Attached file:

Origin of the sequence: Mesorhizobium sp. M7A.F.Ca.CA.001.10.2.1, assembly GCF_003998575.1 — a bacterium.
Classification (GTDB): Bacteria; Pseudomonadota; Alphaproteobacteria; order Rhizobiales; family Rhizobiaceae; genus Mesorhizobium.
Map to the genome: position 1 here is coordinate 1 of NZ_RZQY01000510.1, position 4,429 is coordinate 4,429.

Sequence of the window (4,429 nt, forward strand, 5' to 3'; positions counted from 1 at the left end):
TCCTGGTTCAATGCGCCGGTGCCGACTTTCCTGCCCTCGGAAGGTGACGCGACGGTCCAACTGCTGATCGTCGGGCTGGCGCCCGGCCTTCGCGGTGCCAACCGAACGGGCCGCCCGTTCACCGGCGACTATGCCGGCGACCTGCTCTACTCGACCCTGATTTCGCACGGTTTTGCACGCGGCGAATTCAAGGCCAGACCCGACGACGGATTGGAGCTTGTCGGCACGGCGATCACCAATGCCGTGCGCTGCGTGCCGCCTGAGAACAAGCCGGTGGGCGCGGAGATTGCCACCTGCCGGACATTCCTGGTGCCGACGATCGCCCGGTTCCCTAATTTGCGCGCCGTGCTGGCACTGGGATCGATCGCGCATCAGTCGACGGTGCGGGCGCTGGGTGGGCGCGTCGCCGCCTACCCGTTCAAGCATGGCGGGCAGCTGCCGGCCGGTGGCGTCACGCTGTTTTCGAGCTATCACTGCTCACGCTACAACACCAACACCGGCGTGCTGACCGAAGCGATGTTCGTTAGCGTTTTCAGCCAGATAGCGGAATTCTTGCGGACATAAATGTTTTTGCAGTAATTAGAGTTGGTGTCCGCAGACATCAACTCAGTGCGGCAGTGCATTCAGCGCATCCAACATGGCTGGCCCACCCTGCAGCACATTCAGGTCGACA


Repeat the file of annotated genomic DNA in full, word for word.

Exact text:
Origin of the sequence: Mesorhizobium sp. M7A.F.Ca.CA.001.10.2.1, assembly GCF_003998575.1 — a bacterium.
Classification (GTDB): Bacteria; Pseudomonadota; Alphaproteobacteria; order Rhizobiales; family Rhizobiaceae; genus Mesorhizobium.
Map to the genome: position 1 here is coordinate 1 of NZ_RZQY01000510.1, position 4,429 is coordinate 4,429.

Sequence of the window (4,429 nt, forward strand, 5' to 3'; positions counted from 1 at the left end):
TCCTGGTTCAATGCGCCGGTGCCGACTTTCCTGCCCTCGGAAGGTGACGCGACGGTCCAACTGCTGATCGTCGGGCTGGCGCCCGGCCTTCGCGGTGCCAACCGAACGGGCCGCCCGTTCACCGGCGACTATGCCGGCGACCTGCTCTACTCGACCCTGATTTCGCACGGTTTTGCACGCGGCGAATTCAAGGCCAGACCCGACGACGGATTGGAGCTTGTCGGCACGGCGATCACCAATGCCGTGCGCTGCGTGCCGCCTGAGAACAAGCCGGTGGGCGCGGAGATTGCCACCTGCCGGACATTCCTGGTGCCGACGATCGCCCGGTTCCCTAATTTGCGCGCCGTGCTGGCACTGGGATCGATCGCGCATCAGTCGACGGTGCGGGCGCTGGGTGGGCGCGTCGCCGCCTACCCGTTCAAGCATGGCGGGCAGCTGCCGGCCGGTGGCGTCACGCTGTTTTCGAGCTATCACTGCTCACGCTACAACACCAACACCGGCGTGCTGACCGAAGCGATGTTCGTTAGCGTTTTCAGCCAGATAGCGGAATTCTTGCGGACATAAATGTTTTTGCAGTAATTAGAGTTGGTGTCCGCAGACATCAACTCAGTGCGGCAGTGCATTCAGCGCATCCAACATGGCTGGCCCACCCTGCAGCACATTCAGGTCGACA